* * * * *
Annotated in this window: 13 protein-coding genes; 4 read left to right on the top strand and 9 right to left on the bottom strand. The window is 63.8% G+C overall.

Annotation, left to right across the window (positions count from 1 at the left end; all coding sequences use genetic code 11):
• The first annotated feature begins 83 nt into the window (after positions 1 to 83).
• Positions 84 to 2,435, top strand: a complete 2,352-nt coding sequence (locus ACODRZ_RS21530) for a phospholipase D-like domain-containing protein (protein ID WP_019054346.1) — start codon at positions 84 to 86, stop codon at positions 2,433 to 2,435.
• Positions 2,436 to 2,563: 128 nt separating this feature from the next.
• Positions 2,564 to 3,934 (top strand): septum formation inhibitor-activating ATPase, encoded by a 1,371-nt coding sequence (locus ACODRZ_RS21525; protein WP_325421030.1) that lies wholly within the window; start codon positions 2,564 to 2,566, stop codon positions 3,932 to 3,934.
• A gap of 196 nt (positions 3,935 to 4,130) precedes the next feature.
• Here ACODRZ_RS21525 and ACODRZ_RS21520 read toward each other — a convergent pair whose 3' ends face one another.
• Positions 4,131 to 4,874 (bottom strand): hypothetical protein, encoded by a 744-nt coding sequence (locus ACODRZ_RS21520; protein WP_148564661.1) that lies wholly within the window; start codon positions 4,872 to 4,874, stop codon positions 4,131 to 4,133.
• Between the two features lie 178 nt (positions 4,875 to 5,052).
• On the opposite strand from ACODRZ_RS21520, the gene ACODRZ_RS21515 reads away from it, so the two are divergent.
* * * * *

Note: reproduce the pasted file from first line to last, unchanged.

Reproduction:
Annotated in this window: 13 protein-coding genes; 4 read left to right on the top strand and 9 right to left on the bottom strand. The window is 63.8% G+C overall.

Annotation, left to right across the window (positions count from 1 at the left end; all coding sequences use genetic code 11):
• The first annotated feature begins 83 nt into the window (after positions 1 to 83).
• Positions 84 to 2,435, top strand: a complete 2,352-nt coding sequence (locus ACODRZ_RS21530) for a phospholipase D-like domain-containing protein (protein ID WP_019054346.1) — start codon at positions 84 to 86, stop codon at positions 2,433 to 2,435.
• Positions 2,436 to 2,563: 128 nt separating this feature from the next.
• Positions 2,564 to 3,934 (top strand): septum formation inhibitor-activating ATPase, encoded by a 1,371-nt coding sequence (locus ACODRZ_RS21525; protein WP_325421030.1) that lies wholly within the window; start codon positions 2,564 to 2,566, stop codon positions 3,932 to 3,934.
• A gap of 196 nt (positions 3,935 to 4,130) precedes the next feature.
• Here ACODRZ_RS21525 and ACODRZ_RS21520 read toward each other — a convergent pair whose 3' ends face one another.
• Positions 4,131 to 4,874 (bottom strand): hypothetical protein, encoded by a 744-nt coding sequence (locus ACODRZ_RS21520; protein WP_148564661.1) that lies wholly within the window; start codon positions 4,872 to 4,874, stop codon positions 4,131 to 4,133.
• Between the two features lie 178 nt (positions 4,875 to 5,052).
• On the opposite strand from ACODRZ_RS21520, the gene ACODRZ_RS21515 reads away from it, so the two are divergent.